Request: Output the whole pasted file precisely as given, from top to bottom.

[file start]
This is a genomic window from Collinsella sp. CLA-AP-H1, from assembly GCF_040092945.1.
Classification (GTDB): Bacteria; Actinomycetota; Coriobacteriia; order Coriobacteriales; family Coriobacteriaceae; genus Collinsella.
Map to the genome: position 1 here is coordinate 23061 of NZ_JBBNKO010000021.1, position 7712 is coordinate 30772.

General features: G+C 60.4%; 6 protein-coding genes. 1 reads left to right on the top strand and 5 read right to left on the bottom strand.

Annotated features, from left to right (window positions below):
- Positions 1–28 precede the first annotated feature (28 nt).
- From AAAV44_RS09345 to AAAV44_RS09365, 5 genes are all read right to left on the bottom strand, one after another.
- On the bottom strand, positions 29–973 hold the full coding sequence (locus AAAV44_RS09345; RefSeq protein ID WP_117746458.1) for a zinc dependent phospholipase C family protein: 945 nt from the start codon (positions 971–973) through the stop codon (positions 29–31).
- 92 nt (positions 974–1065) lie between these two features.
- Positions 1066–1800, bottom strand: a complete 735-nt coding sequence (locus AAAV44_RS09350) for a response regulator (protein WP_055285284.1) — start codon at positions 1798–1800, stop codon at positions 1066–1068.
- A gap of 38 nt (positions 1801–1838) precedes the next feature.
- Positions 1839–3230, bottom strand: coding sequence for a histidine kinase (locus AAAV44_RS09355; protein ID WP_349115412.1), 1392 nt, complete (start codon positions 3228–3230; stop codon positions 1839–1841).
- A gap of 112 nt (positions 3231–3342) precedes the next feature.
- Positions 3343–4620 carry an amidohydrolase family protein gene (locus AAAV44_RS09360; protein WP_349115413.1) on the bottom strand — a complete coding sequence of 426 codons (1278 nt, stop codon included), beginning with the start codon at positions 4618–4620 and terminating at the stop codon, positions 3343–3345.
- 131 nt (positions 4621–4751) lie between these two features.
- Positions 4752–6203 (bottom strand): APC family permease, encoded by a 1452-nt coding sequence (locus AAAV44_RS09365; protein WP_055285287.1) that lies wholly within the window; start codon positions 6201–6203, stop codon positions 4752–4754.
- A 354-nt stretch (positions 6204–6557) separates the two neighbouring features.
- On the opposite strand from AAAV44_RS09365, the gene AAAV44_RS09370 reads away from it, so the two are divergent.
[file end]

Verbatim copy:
This is a genomic window from Collinsella sp. CLA-AP-H1, from assembly GCF_040092945.1.
Classification (GTDB): Bacteria; Actinomycetota; Coriobacteriia; order Coriobacteriales; family Coriobacteriaceae; genus Collinsella.
Map to the genome: position 1 here is coordinate 23061 of NZ_JBBNKO010000021.1, position 7712 is coordinate 30772.

General features: G+C 60.4%; 6 protein-coding genes. 1 reads left to right on the top strand and 5 read right to left on the bottom strand.

Annotated features, from left to right (window positions below):
- Positions 1–28 precede the first annotated feature (28 nt).
- From AAAV44_RS09345 to AAAV44_RS09365, 5 genes are all read right to left on the bottom strand, one after another.
- On the bottom strand, positions 29–973 hold the full coding sequence (locus AAAV44_RS09345; RefSeq protein ID WP_117746458.1) for a zinc dependent phospholipase C family protein: 945 nt from the start codon (positions 971–973) through the stop codon (positions 29–31).
- 92 nt (positions 974–1065) lie between these two features.
- Positions 1066–1800, bottom strand: a complete 735-nt coding sequence (locus AAAV44_RS09350) for a response regulator (protein WP_055285284.1) — start codon at positions 1798–1800, stop codon at positions 1066–1068.
- A gap of 38 nt (positions 1801–1838) precedes the next feature.
- Positions 1839–3230, bottom strand: coding sequence for a histidine kinase (locus AAAV44_RS09355; protein ID WP_349115412.1), 1392 nt, complete (start codon positions 3228–3230; stop codon positions 1839–1841).
- A gap of 112 nt (positions 3231–3342) precedes the next feature.
- Positions 3343–4620 carry an amidohydrolase family protein gene (locus AAAV44_RS09360; protein WP_349115413.1) on the bottom strand — a complete coding sequence of 426 codons (1278 nt, stop codon included), beginning with the start codon at positions 4618–4620 and terminating at the stop codon, positions 3343–3345.
- 131 nt (positions 4621–4751) lie between these two features.
- Positions 4752–6203 (bottom strand): APC family permease, encoded by a 1452-nt coding sequence (locus AAAV44_RS09365; protein WP_055285287.1) that lies wholly within the window; start codon positions 6201–6203, stop codon positions 4752–4754.
- A 354-nt stretch (positions 6204–6557) separates the two neighbouring features.
- On the opposite strand from AAAV44_RS09365, the gene AAAV44_RS09370 reads away from it, so the two are divergent.